All great businesses must start somewhere and, for many entrepreneurs, the “world headquarters” operates in the basement until the balance sheet grows. This was the case with a small publishing company that started as a personal passion in 2007 and quickly grew into a national magazine and reputable online resource.
Like many small business owners, the founder didn’t realize that she needed insurance at first. Upon applying for a grant that required proof of insurance, she realized that she had the immediate task of identifying the right policy and securing coverage right away. Concerned that this may be an expensive purchase, she contacted MIG Company to explain the need, share the requirements, and find the right fit for her business.
The MIG team walked her through the requisite steps for coverage, demonstrating that general business liability doesn’t need to be complicated or expensive. Overcoming these misconceptions was the first step to obtaining coverage and, ultimately, acquiring the grant that catapulted the brand to success
What Should Small Businesses Look For In Basic Business Coverage?
Business owners who operate out of their homes with a contractor base are often under the impression that they don’t need business insurance coverage. Many think, “What’s the risk?” The assumption is that, without property, employees, or assets, their exposure is limited.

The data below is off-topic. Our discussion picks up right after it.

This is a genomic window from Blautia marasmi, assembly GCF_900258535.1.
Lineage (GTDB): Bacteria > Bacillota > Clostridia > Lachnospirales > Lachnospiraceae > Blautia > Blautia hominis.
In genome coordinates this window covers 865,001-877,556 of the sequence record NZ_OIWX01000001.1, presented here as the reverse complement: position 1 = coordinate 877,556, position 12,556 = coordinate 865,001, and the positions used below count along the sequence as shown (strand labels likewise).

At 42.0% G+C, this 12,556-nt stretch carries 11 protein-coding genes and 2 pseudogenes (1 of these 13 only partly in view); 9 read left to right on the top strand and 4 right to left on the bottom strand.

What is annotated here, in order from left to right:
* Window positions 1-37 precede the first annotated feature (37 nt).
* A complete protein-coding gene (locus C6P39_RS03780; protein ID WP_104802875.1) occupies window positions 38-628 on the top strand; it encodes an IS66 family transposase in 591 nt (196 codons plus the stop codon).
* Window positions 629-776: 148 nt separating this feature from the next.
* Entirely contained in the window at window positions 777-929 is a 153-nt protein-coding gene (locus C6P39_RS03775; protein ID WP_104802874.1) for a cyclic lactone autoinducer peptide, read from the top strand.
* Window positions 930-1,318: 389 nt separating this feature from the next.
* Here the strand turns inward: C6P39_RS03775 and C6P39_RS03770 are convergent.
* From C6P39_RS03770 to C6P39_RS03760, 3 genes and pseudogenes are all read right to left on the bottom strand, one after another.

In reality, the business can be found at fault anywhere, at any time. Imagine if someone trips over a briefcase at a coffee shop meeting or falls into signage at a trade show. These types of incidents happen every day and, if a lawsuit is filed, the business could be at fault.
Our Team, evaluated specific carriers that specialized in the publishing industry and guided the client to choose the right policy for her business. This is never a one-size-fits-all request. In this case, the company required a basic Business Owners Policy or BOP that packaged property, general liability, business interruption, and crime insurance.
Our Team also suggested a rider that is commonly overlooked in BOP programs: the hired and non-owned auto policy. This rider covers employees who run business-related errands. Personal auto insurance will often deny accident claims if the driver is “on the clock.” The additional rider is added protection for minimum investment.